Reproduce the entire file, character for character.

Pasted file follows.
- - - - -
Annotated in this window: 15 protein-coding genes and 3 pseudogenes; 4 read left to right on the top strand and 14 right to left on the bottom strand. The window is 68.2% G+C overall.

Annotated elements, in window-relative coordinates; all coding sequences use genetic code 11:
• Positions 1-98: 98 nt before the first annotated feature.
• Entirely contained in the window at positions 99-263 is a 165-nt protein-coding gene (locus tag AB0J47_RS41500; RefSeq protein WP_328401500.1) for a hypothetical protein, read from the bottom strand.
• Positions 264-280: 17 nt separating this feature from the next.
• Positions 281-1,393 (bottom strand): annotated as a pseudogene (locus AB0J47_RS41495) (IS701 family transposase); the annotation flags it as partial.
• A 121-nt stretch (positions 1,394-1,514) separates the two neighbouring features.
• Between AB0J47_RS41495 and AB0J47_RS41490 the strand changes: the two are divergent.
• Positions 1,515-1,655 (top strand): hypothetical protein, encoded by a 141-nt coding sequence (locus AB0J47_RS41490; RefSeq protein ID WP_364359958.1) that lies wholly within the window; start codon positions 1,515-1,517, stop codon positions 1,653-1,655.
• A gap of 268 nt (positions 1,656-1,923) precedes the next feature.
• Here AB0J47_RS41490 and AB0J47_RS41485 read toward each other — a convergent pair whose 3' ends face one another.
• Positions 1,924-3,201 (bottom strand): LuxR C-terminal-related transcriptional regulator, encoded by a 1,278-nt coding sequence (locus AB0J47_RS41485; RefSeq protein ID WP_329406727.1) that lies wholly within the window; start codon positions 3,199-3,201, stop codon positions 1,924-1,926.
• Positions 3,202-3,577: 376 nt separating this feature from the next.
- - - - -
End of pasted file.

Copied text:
Annotated in this window: 15 protein-coding genes and 3 pseudogenes; 4 read left to right on the top strand and 14 right to left on the bottom strand. The window is 68.2% G+C overall.

Annotated elements, in window-relative coordinates; all coding sequences use genetic code 11:
• Positions 1-98: 98 nt before the first annotated feature.
• Entirely contained in the window at positions 99-263 is a 165-nt protein-coding gene (locus tag AB0J47_RS41500; RefSeq protein WP_328401500.1) for a hypothetical protein, read from the bottom strand.
• Positions 264-280: 17 nt separating this feature from the next.
• Positions 281-1,393 (bottom strand): annotated as a pseudogene (locus AB0J47_RS41495) (IS701 family transposase); the annotation flags it as partial.
• A 121-nt stretch (positions 1,394-1,514) separates the two neighbouring features.
• Between AB0J47_RS41495 and AB0J47_RS41490 the strand changes: the two are divergent.
• Positions 1,515-1,655 (top strand): hypothetical protein, encoded by a 141-nt coding sequence (locus AB0J47_RS41490; RefSeq protein ID WP_364359958.1) that lies wholly within the window; start codon positions 1,515-1,517, stop codon positions 1,653-1,655.
• A gap of 268 nt (positions 1,656-1,923) precedes the next feature.
• Here AB0J47_RS41490 and AB0J47_RS41485 read toward each other — a convergent pair whose 3' ends face one another.
• Positions 1,924-3,201 (bottom strand): LuxR C-terminal-related transcriptional regulator, encoded by a 1,278-nt coding sequence (locus AB0J47_RS41485; RefSeq protein ID WP_329406727.1) that lies wholly within the window; start codon positions 3,199-3,201, stop codon positions 1,924-1,926.
• Positions 3,202-3,577: 376 nt separating this feature from the next.